6. The method of claim 5 further comprising:
estimating a first channel based on the first spread pilot signal; and
estimating a second channel based on the second spread pilot signal.
7. A system comprising:
means for adjusting a phase of spread pilot data by a first amount to produce a first phase adjusted spread pilot;
means for adjusting the phase of the spread pilot data by a second amount to produce a second phase-adjusted spread pilot;
means for transmitting the first phase-adjusted spread pilot on a first antenna/subcarrier combination; and
means for transmitting the second phase-adjusted spread pilot on a second antenna/subcarrier combination, wherein the second amount differs from the first amount by a predetermined phase value based on the first and the second subcarrier/antenna combinations.
Description
REFERENCE TO RELATED APPLICATION

The present application claims priority from provisional application, Serial No. 60/512,069, entitled “METHOD AND APPARATUS FOR TRANSMISSION AND RECEPTION WITHIN AN OFDM COMMUNICATION SYSTEM,” filed Oct. 17, 2003, which is commonly owned and incorporated herein by reference in its entirety.

FIELD OF THE INVENTION

The present invention relates generally to communication systems and in particular, to a method and apparatus for transmission and reception within a multicarrier communication system.

BACKGROUND OF THE INVENTION

Orthogonal Frequency Division Multiplexing (OFDM) is a well-known multicarrier modulation method that is used in several wireless system standards. Some of the systems using OFDM include 5 GHz high data rate wireless LANs (IEEE802.11a, HiperLan2, MMAC), digital audio and digital video broadcast in Europe (DAB and DVB-T, respectively), and broadband fixed wireless systems such as IEEE802.16a. An OFDM system divides the available bandwidth into very many narrow frequency bands (subcarriers), with data being transmitted in parallel on the subcarriers. Each subcarrier utilizes a different portion of the occupied frequency band.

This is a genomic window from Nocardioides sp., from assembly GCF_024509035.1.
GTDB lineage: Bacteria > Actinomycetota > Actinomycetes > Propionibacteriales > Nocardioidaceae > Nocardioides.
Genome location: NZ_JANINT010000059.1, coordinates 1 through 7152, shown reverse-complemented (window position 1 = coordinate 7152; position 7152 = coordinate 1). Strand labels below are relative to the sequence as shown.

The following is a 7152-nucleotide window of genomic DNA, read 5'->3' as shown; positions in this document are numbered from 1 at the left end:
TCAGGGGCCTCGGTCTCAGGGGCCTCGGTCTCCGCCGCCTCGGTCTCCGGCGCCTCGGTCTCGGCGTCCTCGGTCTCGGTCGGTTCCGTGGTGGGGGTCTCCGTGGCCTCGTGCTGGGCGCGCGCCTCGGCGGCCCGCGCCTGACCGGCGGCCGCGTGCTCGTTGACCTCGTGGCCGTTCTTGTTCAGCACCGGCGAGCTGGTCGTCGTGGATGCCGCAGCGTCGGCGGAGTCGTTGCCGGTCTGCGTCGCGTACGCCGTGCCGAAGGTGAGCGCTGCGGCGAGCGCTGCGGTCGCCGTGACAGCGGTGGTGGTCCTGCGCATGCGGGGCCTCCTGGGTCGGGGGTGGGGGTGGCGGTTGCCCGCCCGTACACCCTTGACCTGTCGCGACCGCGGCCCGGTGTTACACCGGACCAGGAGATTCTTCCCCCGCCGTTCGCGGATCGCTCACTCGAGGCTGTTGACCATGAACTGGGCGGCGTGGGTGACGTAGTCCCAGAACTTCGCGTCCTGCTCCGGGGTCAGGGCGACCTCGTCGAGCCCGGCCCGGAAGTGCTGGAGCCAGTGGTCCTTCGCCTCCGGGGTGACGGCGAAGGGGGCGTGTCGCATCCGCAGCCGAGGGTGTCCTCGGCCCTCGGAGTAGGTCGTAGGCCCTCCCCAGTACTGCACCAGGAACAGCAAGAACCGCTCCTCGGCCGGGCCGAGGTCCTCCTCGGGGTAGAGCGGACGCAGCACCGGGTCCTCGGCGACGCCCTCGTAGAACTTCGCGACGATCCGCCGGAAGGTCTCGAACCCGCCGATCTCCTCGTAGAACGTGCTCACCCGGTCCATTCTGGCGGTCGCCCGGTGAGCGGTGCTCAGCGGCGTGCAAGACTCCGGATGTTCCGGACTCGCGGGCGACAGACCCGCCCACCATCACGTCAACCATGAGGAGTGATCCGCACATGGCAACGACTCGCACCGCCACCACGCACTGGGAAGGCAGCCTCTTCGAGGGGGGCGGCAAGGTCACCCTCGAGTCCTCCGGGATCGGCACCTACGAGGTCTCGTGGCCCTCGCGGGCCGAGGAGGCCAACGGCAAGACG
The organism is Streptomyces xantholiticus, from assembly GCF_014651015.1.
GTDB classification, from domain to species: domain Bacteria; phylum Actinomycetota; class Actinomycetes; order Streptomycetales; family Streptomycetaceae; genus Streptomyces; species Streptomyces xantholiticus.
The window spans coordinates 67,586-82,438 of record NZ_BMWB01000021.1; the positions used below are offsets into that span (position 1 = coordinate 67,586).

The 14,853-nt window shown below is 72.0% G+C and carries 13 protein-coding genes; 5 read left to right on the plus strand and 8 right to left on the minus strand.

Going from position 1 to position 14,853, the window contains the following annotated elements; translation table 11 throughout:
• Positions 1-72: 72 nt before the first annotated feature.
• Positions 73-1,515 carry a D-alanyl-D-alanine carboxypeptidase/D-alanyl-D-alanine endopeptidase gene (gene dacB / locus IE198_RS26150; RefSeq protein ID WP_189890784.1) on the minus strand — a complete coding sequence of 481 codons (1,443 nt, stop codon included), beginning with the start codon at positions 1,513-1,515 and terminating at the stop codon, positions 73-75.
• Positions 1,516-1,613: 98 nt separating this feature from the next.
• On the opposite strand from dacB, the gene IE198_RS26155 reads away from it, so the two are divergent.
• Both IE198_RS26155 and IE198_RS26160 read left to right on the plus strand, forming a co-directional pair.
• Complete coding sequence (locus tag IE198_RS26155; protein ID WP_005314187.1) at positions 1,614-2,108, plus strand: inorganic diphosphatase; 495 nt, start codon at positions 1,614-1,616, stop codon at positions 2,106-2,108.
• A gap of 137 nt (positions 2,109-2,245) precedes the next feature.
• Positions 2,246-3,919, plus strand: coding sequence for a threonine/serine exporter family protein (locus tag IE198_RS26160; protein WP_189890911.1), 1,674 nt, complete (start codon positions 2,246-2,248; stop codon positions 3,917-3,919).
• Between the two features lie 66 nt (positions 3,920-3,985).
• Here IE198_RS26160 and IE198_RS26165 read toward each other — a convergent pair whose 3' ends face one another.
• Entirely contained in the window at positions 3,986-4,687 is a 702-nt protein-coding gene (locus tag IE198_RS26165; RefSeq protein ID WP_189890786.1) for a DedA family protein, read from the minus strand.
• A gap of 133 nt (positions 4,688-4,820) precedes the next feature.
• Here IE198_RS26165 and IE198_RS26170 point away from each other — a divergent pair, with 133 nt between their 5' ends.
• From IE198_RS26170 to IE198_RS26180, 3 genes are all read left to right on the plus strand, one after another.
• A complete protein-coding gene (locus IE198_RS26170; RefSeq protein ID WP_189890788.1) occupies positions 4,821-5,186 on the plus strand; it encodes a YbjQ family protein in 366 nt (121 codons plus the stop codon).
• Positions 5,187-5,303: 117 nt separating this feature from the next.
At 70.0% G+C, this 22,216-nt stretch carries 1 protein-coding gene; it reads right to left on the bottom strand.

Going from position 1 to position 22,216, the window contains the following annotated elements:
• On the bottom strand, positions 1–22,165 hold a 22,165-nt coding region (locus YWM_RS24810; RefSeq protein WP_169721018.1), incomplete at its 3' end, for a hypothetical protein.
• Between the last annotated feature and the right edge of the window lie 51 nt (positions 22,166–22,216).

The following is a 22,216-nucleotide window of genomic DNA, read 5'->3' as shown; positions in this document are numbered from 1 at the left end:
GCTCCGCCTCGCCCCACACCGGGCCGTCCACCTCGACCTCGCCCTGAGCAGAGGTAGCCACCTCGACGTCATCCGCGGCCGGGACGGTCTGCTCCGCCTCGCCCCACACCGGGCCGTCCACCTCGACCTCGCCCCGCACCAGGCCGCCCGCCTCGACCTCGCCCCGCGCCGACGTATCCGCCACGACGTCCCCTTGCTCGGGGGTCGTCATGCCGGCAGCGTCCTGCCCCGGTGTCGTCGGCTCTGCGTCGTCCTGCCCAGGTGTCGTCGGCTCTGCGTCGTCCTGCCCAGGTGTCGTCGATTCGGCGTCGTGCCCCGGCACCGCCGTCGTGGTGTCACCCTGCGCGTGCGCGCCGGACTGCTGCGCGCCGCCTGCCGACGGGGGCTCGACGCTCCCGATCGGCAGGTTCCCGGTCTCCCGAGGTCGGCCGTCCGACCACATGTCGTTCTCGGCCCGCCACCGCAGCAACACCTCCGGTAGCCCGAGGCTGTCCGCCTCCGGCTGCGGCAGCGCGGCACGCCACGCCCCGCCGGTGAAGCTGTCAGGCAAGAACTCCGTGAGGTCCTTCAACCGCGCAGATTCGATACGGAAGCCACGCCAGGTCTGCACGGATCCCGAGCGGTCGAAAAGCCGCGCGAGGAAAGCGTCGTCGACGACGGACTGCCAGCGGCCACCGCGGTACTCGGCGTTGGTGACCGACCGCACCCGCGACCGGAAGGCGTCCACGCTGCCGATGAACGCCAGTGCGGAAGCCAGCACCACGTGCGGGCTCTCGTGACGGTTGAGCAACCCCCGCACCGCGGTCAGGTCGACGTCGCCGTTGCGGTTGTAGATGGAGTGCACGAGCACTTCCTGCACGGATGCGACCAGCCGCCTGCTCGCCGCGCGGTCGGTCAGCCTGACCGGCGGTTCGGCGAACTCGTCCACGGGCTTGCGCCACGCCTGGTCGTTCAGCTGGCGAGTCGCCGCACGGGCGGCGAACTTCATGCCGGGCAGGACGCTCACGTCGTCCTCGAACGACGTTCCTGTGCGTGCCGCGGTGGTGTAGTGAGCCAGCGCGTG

Spreading can also be applied to the data in an OFDM system to provide various forms of multicarrier spread spectrum. Such spread-OFDM systems are generally referred to as either Spread OFDM (SOFDM), multicarrier CDMA (MC-CDMA), or Orthogonal Frequency Code Division Multiplexing (OFCDM). For systems employing MC-CDMA, spreading is applied in the frequency dimension and multiple signals (users) can occupy the same set of subcarriers by using different spreading codes. For OFCDM, different users are assigned different mutually orthogonal spreading codes, and the spread signals are combined prior to transmission on the downlink. Spreading can be applied in the frequency dimension, or the time dimension, or a combination of time and frequency spreading can be used. In any case, orthogonal codes such as Walsh codes are used for the spreading function, and multiple data symbols can be code multiplexed onto different Walsh codes (i.e., multi-code transmission).